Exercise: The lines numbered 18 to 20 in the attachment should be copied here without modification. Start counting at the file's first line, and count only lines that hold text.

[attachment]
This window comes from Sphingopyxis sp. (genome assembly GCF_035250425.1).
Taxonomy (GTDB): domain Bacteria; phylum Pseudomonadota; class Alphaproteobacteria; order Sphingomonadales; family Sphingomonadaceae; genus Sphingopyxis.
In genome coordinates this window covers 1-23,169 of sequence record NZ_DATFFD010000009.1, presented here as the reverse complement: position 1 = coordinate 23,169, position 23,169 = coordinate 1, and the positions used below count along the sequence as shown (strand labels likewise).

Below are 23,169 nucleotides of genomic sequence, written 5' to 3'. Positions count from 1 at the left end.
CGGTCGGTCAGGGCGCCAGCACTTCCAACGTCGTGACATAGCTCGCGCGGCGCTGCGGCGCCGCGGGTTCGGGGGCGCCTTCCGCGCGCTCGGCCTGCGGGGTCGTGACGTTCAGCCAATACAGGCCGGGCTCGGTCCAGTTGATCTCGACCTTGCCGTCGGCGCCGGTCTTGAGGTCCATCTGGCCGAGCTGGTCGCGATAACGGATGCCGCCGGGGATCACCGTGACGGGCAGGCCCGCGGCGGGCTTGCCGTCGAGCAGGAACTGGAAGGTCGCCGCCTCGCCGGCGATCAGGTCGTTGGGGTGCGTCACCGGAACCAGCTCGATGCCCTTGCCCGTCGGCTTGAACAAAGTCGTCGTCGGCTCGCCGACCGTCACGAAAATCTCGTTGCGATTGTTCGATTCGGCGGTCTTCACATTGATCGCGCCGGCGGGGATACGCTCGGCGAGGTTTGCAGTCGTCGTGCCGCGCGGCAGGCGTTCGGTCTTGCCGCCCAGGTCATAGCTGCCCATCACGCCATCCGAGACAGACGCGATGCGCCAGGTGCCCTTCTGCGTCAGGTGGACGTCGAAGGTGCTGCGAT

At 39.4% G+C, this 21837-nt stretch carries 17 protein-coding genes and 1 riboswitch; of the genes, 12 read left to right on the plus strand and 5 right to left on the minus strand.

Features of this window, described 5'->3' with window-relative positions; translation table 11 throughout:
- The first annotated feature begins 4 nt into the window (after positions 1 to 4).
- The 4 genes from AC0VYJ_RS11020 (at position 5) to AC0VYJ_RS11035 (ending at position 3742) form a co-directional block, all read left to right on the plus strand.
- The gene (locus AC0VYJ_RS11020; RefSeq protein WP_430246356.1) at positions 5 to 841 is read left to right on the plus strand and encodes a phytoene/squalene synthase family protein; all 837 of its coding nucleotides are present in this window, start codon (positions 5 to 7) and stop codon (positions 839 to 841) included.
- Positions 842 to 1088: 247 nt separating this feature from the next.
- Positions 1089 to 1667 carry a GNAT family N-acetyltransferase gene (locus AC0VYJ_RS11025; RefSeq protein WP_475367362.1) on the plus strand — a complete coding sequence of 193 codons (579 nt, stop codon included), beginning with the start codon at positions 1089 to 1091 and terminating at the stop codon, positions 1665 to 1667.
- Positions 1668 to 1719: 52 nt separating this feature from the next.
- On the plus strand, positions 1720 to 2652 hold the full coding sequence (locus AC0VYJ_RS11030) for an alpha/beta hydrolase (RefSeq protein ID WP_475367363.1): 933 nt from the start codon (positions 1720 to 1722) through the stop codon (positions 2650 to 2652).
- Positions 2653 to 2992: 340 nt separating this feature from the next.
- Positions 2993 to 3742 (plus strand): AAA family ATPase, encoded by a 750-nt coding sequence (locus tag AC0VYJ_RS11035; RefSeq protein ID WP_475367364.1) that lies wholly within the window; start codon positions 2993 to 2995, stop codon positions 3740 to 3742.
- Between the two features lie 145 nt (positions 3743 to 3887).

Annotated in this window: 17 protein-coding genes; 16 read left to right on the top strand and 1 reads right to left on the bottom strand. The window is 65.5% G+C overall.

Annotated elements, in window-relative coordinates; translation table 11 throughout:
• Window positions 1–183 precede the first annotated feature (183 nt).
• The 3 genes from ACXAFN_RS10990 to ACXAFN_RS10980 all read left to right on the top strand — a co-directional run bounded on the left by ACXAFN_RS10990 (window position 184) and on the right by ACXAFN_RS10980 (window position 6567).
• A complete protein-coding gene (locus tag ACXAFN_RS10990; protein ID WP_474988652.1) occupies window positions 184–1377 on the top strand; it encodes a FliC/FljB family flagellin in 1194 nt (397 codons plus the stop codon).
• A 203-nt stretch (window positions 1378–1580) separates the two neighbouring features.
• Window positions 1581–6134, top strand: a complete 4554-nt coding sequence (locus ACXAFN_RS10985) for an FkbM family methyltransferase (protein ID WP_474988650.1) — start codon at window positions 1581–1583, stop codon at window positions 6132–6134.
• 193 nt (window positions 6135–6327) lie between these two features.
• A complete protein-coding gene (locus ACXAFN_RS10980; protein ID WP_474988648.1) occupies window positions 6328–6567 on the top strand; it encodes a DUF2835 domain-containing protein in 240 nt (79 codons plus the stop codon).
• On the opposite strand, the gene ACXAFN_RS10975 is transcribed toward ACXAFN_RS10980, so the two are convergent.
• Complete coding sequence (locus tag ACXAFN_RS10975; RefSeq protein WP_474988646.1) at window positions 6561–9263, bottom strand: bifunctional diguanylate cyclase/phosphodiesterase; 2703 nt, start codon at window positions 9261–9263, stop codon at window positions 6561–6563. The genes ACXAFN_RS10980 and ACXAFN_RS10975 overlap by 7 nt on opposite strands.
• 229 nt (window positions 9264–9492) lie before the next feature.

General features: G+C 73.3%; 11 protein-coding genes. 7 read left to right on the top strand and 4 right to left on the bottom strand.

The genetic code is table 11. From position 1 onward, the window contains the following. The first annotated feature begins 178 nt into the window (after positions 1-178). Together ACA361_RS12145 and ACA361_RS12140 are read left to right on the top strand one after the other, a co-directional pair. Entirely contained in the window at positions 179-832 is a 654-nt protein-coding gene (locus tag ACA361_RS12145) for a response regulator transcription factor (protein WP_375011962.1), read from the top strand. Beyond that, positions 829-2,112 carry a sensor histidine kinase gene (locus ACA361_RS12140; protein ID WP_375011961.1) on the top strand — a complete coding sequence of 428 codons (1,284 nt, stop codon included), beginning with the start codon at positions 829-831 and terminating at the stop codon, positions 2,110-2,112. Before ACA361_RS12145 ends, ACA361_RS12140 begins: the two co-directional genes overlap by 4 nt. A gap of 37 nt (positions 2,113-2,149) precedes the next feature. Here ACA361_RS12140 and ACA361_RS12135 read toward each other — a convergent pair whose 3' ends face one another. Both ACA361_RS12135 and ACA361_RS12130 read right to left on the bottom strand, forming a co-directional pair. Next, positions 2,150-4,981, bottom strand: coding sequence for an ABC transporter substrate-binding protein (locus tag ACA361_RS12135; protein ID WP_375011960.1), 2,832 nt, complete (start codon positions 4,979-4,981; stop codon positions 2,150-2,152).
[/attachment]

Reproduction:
Annotated in this window: 17 protein-coding genes; 16 read left to right on the top strand and 1 reads right to left on the bottom strand. The window is 65.5% G+C overall.

Annotated elements, in window-relative coordinates; translation table 11 throughout:
• Window positions 1–183 precede the first annotated feature (183 nt).